Short-term, spatial regeneration patterns following expanding group shelterwood harvests and prescribed fire in the Central Hardwood Region
Publication date: 15 January 2019
Source: Forest Ecology and Management, Volume 432
Author(s): Skye M. Greenler, Michael R. Saunders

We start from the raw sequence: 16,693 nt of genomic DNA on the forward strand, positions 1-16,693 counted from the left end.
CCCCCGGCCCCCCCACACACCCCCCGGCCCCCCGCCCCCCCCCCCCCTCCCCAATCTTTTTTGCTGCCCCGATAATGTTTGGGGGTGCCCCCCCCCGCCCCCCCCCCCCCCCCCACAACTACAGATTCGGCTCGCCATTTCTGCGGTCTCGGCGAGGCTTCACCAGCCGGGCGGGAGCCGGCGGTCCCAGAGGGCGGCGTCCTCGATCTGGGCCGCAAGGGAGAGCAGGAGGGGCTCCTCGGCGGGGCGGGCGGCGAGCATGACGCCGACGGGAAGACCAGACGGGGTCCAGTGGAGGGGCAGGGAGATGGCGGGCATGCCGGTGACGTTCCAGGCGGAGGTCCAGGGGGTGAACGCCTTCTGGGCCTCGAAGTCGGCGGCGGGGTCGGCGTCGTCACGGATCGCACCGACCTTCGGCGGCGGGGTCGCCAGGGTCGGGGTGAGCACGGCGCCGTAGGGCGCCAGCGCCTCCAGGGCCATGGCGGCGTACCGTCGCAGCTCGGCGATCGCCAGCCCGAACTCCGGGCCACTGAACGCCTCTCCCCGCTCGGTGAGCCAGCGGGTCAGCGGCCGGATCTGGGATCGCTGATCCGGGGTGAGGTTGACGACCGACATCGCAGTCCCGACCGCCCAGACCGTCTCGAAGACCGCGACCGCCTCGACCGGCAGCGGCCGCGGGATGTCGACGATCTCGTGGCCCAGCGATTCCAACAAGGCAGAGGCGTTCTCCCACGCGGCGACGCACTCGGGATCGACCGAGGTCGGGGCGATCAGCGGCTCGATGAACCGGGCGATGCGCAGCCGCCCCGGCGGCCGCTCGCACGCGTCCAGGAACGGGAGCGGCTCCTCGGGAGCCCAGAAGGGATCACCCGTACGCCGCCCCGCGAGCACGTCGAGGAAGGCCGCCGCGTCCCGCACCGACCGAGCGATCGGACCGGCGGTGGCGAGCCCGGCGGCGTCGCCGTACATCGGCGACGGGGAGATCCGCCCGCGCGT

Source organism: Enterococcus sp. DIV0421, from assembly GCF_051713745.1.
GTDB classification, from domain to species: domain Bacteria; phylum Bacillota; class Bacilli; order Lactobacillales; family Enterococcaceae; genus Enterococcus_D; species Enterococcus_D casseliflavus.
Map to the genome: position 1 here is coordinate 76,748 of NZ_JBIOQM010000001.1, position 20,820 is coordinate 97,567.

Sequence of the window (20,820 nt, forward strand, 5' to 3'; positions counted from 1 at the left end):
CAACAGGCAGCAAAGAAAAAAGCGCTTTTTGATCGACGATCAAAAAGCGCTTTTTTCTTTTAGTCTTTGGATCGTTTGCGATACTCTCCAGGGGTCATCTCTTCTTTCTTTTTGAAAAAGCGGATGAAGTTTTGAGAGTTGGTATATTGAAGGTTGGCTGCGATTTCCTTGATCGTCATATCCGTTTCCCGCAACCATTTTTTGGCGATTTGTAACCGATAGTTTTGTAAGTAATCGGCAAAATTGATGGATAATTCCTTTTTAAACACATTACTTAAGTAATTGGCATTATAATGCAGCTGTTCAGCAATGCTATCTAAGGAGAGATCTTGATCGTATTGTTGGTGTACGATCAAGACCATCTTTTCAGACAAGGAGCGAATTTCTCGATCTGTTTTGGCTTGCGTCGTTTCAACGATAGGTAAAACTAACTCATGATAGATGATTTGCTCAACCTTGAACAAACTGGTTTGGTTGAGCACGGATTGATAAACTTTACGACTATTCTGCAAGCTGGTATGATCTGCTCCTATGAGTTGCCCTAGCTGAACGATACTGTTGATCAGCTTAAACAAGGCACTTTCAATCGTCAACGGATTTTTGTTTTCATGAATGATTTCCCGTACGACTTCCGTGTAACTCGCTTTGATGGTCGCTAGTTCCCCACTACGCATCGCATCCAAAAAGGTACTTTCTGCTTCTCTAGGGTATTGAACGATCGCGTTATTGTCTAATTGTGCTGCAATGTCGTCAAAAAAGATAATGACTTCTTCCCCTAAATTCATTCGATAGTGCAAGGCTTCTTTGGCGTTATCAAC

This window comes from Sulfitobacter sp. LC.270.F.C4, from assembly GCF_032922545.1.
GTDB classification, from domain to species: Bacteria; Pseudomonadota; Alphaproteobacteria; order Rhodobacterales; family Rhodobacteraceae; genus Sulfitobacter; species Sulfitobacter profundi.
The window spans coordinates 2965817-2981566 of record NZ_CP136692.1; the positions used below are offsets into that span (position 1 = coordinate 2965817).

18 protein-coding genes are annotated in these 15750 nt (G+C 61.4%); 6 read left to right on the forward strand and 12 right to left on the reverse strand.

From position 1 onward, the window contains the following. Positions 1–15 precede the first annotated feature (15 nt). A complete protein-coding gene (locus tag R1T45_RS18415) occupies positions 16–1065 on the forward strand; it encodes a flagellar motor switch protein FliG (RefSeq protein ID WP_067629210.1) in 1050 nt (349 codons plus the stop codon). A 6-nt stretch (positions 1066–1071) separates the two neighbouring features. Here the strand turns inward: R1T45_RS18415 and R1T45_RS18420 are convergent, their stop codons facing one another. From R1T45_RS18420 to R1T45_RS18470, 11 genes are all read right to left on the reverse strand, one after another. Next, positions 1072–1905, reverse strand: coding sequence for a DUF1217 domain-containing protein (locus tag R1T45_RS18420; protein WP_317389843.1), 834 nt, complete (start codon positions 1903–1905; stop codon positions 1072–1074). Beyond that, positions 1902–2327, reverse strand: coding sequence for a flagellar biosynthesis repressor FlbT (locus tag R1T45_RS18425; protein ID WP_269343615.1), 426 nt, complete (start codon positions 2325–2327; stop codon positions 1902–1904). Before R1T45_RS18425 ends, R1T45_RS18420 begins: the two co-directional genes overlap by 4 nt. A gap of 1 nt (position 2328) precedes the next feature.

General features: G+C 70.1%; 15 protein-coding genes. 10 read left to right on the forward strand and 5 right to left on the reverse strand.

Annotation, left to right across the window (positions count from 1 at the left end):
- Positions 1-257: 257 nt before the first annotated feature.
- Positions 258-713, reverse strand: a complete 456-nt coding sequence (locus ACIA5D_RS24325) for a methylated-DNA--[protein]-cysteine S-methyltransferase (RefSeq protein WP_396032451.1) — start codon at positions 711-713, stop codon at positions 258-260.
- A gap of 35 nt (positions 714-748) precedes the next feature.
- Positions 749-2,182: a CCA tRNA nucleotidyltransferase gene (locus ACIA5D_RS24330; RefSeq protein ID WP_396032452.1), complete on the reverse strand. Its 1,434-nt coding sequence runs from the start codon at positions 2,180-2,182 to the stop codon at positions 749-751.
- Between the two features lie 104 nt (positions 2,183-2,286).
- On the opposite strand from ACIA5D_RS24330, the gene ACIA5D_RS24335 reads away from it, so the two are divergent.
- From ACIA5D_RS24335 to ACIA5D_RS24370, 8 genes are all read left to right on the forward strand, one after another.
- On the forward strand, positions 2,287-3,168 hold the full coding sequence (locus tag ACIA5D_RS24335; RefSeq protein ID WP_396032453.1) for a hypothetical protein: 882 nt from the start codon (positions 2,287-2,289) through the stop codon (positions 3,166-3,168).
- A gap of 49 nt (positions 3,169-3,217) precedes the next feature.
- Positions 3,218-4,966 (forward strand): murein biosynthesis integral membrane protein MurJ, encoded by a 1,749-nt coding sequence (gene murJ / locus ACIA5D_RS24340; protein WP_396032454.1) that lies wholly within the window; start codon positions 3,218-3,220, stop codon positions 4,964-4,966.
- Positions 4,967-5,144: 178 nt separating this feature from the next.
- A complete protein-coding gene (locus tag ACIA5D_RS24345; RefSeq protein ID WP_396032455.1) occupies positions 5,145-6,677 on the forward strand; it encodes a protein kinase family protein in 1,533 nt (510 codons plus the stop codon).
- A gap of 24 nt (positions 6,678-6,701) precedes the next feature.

Throughout eastern North America, oaks (Quercus) are a foundational tree species, but are regenerating poorly, particularly on mesic sites. This regeneration failure has spurred development of new management practices that create heterogeneous regeneration conditions that better match oak’s response to disturbances such as surface fire and windthrow. Expanding group shelterwood systems are designed to produce diverse regeneration conditions and have a high edge-to-forest interior ratio, where intermediate light levels may be beneficial for oak regeneration. We present data on early regeneration patterns from a large-scale experiment designed to assess the combined effects of these silvicultural systems and prescribed fire on oak regeneration, ecosystem resilience, and spatial and compositional heterogeneity in the Central Hardwood Region. Using transect-based surveys, we investigated the spatial patterns of woody regeneration within and outside of burned and unburned 2- or 3-stage group shelterwoods in factorial replicates at two different sites. Two years following the initial harvest, the south-facing site had substantial competitive oak regeneration just outside of the harvested groups on the northern, eastern, and western sides, but the east-facing site did not. On a stand level, tulip poplar (Liriodendron tulipifera) and sassafras (Sassafras albidum) regeneration increased in both sites, oak increased in the south-facing site, hickory (Carya) increased in the east-facing site, and maple (Acer) was relatively unaffected by the treatments. Competitive oak regeneration in the forest matrix just outside of the harvested groups in the south-facing site holds promise to regenerate a stand with a substantial oak component and high overall diversity, given the shelterwood groups will be expanded outward in successive entries and burned repeatedly over time.
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